Phone Addiction

[ Cherom Riamuk ]

Let’s be honest, we cannot live without  our phones. They have taken over our mind to a level that it seems impossible to survive without them even for an hour. From a baby to an old lady, we are all hooked to it. My entire family is a living example of this phenomenon or maybe yours is too.
Only a few months ago, my mom did not know how to unlock a smartphone, but once we got her one, we barely manage to have a conversation now because she is always busy sharing her photos with her friends.
Smartphones have a ton of disadvantages, like lack of interpersonal interaction in life, skin cancer, eye strain and so on. There are certainly advantages to technology, but many do not make full use of its rightful purpose.
I am a victim of technology too. I use my smartphone for more than eight hours on a daily basis. As a high school girl, I barely need to invest so much time on it. One time, I spent 23 hours a day on my phone and proudly made an announcement of this “unworthy” achievement to my entire family in the WhatsApp group only to get scolded for two hours straight and grounded for a week.
This addiction of mine is called nomophobia. While it may sound cool to some, it should be known that it means “the irrational fear of being without your mobile phone or being unable to use your phone for some reason, such as the absence of a signal or running out of minutes or battery power,” as learnt through several Google searches.
Some symptoms of nomophobia, through personal research and a little help from Google, include anxiety, depression, discomfort, panic and other such symptoms.
I went on to try a small experiment on myself to see if I could get rid of this addiction of mine in a day’s time. I decided to stay away from my phone for 24 hours.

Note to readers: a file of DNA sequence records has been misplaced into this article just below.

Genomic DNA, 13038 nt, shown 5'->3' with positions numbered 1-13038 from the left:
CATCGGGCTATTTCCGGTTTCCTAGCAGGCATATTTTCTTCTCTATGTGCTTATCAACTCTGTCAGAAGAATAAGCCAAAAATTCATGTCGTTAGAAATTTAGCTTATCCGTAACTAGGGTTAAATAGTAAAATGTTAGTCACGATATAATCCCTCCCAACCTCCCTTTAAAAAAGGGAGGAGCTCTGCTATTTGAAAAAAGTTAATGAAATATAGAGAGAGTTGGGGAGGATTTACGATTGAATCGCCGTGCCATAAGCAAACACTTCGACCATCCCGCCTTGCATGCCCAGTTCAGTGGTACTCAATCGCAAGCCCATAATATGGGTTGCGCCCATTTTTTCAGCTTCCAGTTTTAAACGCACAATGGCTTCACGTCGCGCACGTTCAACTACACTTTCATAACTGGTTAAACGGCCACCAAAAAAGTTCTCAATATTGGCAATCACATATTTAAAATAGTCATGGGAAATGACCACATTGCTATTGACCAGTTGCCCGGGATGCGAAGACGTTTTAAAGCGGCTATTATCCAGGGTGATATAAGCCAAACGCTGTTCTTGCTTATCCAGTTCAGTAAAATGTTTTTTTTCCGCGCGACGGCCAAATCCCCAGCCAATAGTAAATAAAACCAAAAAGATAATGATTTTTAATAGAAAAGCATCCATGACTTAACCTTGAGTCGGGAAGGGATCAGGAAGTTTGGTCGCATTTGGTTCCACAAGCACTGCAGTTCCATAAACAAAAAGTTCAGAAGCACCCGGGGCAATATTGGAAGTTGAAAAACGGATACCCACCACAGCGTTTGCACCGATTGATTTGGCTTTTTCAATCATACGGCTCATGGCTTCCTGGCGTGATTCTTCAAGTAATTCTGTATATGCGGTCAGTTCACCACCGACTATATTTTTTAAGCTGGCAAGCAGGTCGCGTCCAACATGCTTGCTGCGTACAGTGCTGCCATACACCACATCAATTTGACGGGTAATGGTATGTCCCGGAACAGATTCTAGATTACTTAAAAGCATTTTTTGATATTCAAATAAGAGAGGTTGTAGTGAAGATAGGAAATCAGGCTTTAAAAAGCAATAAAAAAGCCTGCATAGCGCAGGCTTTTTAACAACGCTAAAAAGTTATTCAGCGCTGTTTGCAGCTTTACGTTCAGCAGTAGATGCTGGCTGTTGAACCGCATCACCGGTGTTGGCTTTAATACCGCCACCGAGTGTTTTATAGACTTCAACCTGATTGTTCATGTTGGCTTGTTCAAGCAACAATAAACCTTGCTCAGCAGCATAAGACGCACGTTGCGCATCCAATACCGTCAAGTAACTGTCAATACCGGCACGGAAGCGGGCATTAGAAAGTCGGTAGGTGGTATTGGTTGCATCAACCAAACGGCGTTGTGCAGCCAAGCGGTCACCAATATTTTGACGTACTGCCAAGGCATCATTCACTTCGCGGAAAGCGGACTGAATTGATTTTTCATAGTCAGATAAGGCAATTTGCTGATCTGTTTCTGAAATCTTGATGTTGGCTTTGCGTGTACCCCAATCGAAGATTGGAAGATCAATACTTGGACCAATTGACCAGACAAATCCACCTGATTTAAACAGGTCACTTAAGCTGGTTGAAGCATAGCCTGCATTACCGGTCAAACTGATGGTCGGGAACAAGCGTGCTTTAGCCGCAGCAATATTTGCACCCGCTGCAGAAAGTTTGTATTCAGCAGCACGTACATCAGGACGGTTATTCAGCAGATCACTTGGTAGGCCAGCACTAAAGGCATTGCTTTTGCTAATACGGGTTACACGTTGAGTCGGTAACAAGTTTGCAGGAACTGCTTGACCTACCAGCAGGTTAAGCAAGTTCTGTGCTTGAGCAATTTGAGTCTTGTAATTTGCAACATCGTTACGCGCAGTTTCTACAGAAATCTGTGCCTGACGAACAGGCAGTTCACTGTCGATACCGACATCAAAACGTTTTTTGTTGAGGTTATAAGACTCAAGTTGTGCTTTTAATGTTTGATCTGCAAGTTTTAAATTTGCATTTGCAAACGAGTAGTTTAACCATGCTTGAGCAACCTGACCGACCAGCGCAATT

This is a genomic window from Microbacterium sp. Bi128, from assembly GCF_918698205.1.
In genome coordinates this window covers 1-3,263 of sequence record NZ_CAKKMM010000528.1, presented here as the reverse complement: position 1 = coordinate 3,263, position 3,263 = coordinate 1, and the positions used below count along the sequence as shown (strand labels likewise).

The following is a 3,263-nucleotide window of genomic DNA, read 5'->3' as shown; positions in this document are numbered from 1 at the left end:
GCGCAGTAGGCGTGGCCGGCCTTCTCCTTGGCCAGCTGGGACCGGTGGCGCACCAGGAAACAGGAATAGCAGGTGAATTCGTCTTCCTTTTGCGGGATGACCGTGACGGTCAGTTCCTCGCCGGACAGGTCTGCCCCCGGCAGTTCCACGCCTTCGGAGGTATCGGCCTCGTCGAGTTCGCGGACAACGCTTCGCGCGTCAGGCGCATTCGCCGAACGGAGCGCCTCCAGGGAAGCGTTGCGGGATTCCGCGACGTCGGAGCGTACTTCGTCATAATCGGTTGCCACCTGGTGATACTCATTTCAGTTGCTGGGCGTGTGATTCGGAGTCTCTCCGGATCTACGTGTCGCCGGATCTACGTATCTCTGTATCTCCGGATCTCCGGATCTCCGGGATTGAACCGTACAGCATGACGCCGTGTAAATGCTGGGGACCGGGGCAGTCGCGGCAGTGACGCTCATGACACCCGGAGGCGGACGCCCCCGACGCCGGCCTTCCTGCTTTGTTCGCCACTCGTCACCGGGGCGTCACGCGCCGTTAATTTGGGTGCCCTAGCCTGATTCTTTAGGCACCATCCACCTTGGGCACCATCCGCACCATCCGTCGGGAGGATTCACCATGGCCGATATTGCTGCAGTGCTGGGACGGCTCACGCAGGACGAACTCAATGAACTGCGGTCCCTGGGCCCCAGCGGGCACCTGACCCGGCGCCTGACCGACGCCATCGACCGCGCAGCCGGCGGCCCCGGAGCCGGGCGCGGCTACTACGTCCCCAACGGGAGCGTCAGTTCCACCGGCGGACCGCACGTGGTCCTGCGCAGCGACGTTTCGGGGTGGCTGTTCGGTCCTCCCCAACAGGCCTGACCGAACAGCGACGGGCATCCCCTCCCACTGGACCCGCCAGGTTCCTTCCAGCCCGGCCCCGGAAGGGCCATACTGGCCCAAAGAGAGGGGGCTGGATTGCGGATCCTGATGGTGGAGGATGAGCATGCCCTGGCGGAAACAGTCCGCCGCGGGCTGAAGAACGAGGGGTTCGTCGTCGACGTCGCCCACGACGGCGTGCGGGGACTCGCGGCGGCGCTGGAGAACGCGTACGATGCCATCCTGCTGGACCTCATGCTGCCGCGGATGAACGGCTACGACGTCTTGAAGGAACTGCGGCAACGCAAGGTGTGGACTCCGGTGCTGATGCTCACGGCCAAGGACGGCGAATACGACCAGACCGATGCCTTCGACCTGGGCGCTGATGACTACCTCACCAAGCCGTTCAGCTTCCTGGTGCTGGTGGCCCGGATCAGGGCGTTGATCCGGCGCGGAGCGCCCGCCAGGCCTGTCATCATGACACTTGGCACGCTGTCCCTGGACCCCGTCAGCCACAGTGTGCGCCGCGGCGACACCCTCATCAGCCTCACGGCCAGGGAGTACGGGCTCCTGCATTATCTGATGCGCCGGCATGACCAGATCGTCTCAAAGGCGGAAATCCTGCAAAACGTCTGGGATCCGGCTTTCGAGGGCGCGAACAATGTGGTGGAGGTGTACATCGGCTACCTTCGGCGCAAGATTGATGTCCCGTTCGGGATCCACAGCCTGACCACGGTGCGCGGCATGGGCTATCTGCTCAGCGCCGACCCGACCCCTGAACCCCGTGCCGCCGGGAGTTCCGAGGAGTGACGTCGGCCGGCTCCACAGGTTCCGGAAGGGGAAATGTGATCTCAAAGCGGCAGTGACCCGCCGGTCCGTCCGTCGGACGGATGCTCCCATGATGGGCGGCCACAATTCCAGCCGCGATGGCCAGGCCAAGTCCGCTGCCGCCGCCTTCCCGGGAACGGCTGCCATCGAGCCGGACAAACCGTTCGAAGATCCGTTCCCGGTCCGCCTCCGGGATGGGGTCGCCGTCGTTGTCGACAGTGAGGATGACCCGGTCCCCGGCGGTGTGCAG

I kept my phone on my table so that it could be within eyesight and tempt me.
I was fine during the first few minutes, but after a lapse of two hours, I began getting anxious and a lot of ideas, which could be done only through a phone, began popping up my mind.
Four hours into the experiment and I tried distracting myself by reading a book or doing some homework, but that did not last for long.
I tried concentrating on a particular work six hours into the experiment but could not remain focused and I finally gave up at the seventh hour.
With a goal of 24 hours of no phone, I managed to stay without one for merely seven hours.
I hate the fact that the moment I got hold of my phone I felt amazing; as if I had just woken up from a good nap, or like I ate food after a long fast.
The experiment caused a lot of anxiety in me. The amount of restlessness I felt was more intense than confessing to my crush. I believe it is because my brain failed me or probably because I used the wrong method.
At the end of it all, I can say it is not possible to fully abandon technology, but we should follow a way to adopt digital minimalism.